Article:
“The proportion of women dependent on drugs such as narcotic painkillers or heroin during pregnancy has more than doubled in the past decade and a half, a new study finds, though it still remains below a half-percent of all pregnancies.
Dependence on these drugs during pregnancy is linked to several increased risks during delivery, even when compared to women abusing or dependent on non-opiate drugs, explained study senior author Dr. Lisa Leffert, chief of the Obstetric Anesthesia Division at Massachusetts General Hospital in Boston.
The researchers analyzed national hospitalization data on nearly 57 million deliveries between 1998 and 2011. They looked specifically at pregnancy outcome risks linked to dependence on opioids. They accounted for differences in age, race, payer type (insurance), having multiple births, mothers’ preexisting conditions and a past history of cesarean section.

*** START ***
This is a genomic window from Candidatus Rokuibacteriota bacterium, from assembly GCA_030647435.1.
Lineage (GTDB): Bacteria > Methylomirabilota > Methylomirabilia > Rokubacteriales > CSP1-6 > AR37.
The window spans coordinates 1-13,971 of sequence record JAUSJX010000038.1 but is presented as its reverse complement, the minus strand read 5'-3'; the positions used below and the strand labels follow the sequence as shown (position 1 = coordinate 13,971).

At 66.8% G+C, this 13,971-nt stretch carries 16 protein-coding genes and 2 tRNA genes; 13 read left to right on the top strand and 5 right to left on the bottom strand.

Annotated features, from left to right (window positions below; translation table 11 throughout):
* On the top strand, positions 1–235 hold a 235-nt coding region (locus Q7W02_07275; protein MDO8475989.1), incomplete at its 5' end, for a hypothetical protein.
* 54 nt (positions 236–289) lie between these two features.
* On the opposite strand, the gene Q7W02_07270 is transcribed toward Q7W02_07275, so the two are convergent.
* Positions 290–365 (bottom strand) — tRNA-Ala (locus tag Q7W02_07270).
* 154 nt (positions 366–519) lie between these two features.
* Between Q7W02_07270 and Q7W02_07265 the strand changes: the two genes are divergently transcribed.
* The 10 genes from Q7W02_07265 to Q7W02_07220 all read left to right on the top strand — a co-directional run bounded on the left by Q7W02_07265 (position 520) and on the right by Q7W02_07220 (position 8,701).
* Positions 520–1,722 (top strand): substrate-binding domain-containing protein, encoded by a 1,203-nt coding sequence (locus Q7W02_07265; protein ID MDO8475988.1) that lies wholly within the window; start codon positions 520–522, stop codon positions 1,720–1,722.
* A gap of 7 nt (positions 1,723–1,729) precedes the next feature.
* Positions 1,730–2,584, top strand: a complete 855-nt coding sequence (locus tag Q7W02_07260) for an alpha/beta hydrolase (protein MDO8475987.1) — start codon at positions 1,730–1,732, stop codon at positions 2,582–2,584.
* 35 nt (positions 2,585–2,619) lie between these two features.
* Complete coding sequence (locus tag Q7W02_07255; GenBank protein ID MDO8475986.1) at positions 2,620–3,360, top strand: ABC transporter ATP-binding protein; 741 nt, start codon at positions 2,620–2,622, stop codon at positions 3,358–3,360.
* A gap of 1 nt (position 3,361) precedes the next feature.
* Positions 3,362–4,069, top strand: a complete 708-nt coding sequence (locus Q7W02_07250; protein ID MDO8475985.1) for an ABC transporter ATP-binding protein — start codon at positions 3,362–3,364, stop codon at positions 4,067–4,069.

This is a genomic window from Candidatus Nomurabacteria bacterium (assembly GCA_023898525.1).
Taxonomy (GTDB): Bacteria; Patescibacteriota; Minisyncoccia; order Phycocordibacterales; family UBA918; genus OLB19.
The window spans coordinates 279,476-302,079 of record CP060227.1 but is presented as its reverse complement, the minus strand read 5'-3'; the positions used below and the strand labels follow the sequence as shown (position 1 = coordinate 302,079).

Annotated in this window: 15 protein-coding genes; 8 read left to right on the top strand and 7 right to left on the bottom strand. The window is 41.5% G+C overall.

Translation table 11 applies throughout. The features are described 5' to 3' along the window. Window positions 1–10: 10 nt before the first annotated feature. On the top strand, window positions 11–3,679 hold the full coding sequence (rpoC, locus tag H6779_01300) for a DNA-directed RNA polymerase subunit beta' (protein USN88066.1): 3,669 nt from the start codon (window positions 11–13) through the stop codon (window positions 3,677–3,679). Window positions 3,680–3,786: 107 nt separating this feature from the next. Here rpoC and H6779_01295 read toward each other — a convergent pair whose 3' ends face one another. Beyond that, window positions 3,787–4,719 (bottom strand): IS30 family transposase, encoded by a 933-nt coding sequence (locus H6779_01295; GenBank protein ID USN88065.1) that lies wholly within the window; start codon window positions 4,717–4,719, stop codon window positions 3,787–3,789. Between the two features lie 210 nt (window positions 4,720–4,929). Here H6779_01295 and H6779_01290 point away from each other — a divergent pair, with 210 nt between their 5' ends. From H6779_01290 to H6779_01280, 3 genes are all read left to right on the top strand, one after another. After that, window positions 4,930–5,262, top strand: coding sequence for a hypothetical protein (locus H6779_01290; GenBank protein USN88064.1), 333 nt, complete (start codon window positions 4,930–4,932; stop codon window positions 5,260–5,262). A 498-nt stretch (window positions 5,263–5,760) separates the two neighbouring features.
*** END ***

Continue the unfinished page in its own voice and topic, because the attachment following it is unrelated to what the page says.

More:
Preexisting conditions included depression, which was five times higher among those with an opioid dependence, as well as alcohol dependence and non-opioid drug dependence, both of which were more than 20 times higher in women dependent on opioids.”
Source: ConsumerHealthday.com – November 18, 2014